What would be the world’s oldest brewery discovered in Egypt
Archaeologists from New York and Princeton Universities excavated the brewery of a royal cemetery.
It is possibly the oldest brewery in the world according to the Supreme Council of Antiquities of Egypt. It was built for the ancient kings of Egypt, more precisely, the first kings. The brewery was located in a vast desert area, according to Deborah Vischak of Princeton University. Together with Matthew Adams of New York University, they lead the research team.
The team found the ancient brewery on royal burial ground at Abydos, 450 kilometers south of Cairo. The ruins are believed to date to the First Dynastic Period. During this time under the rule of King Narmer (3273 BC to 2987 AD), the unifier of Egypt.
The brewery site was divided into eight sections, each 19 by 2 meters and containing 40 large clay pots in two rows.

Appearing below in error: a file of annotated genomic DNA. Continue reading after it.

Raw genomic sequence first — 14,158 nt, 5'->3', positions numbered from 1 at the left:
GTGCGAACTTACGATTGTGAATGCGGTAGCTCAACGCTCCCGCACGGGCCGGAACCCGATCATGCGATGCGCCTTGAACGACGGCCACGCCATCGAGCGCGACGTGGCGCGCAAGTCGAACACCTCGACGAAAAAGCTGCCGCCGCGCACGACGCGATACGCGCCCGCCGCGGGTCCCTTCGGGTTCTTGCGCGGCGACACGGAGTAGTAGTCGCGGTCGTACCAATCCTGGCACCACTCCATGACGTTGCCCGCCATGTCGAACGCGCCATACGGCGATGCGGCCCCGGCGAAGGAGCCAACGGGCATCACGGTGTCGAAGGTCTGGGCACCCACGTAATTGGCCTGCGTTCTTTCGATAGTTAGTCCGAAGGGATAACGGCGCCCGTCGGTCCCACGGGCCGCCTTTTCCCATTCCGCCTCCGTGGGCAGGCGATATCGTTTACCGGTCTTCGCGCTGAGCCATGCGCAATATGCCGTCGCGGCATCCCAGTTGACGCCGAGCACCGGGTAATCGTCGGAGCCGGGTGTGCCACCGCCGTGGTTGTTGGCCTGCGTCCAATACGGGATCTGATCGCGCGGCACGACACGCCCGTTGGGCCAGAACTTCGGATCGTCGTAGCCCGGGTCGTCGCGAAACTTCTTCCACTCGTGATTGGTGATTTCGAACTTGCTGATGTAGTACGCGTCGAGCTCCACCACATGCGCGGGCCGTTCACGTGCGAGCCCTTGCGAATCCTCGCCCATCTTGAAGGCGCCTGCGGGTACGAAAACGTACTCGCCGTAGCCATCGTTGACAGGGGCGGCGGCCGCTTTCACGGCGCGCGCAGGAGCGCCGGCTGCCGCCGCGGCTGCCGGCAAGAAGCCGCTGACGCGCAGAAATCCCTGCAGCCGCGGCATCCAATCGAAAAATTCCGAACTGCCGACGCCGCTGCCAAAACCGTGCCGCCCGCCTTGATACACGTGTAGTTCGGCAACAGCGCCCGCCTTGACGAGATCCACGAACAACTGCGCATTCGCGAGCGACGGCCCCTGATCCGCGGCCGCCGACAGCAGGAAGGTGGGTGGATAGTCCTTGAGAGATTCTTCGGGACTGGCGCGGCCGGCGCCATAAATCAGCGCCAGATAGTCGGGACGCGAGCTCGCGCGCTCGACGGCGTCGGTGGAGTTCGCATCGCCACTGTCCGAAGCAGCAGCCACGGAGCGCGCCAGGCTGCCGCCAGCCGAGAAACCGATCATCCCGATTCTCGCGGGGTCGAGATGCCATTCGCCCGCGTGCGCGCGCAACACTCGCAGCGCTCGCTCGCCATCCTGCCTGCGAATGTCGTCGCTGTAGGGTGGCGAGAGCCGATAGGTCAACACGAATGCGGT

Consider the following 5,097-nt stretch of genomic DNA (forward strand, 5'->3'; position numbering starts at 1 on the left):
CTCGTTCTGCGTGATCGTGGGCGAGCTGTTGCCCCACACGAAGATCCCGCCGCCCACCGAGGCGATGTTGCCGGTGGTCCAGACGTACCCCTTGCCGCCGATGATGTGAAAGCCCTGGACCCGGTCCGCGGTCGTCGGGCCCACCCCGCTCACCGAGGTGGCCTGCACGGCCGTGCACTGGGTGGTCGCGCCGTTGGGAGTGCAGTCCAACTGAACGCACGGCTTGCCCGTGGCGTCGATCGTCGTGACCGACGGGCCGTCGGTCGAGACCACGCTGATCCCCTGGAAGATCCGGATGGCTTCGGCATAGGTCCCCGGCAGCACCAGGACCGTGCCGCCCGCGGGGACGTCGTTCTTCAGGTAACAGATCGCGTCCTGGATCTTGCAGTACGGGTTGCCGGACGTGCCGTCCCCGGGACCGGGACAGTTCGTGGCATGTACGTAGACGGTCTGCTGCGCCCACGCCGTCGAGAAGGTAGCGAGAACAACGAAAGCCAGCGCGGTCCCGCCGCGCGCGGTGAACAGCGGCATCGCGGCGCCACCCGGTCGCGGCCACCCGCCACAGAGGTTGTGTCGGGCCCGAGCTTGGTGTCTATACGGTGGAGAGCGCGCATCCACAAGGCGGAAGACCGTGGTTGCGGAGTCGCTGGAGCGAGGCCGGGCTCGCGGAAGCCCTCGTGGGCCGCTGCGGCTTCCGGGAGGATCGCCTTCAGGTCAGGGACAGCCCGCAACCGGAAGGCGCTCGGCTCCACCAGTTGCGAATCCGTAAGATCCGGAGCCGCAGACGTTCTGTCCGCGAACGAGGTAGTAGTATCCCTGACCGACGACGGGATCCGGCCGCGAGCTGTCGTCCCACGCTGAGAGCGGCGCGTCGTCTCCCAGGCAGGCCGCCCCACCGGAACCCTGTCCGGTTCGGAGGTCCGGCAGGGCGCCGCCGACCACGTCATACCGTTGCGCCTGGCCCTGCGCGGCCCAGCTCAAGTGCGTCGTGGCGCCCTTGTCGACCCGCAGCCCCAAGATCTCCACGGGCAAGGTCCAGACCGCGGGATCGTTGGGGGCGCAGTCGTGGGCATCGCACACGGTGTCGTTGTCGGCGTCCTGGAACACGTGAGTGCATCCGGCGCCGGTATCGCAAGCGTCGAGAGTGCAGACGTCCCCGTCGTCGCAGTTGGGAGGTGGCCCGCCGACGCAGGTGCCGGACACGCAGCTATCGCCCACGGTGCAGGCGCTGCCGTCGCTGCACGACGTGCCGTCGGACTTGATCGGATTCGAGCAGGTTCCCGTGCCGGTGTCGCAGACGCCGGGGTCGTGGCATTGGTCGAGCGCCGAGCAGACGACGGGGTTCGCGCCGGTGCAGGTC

Photo: Ceramic basins – Supreme Council of Antiquities of Egypt
Determining the type of beer
These ceramic basins were used to heat mixtures of grains and water to produce beer at different stages of the fermentation process. The factory of an industrial size, it is possible that it produced up to 22,300 liters at any one time.
Through the excavations they also discovered “evidence of the use of beer in sacrificial rituals.” Said Adams in the council’s statement. “It is possible that it may have been constructed at this specific site to provision royal rituals that were performed at the burial facilities of the kings of Egypt.”
Attached to the research archaeologists are determining the type of beer produced at the time. In 2019 the Israel Antiquities Authority extracted 5000-year-old yeast samples from vessels that were used to make the same type of beer that was drunk in ancient Egypt and used to brew beer and mead.
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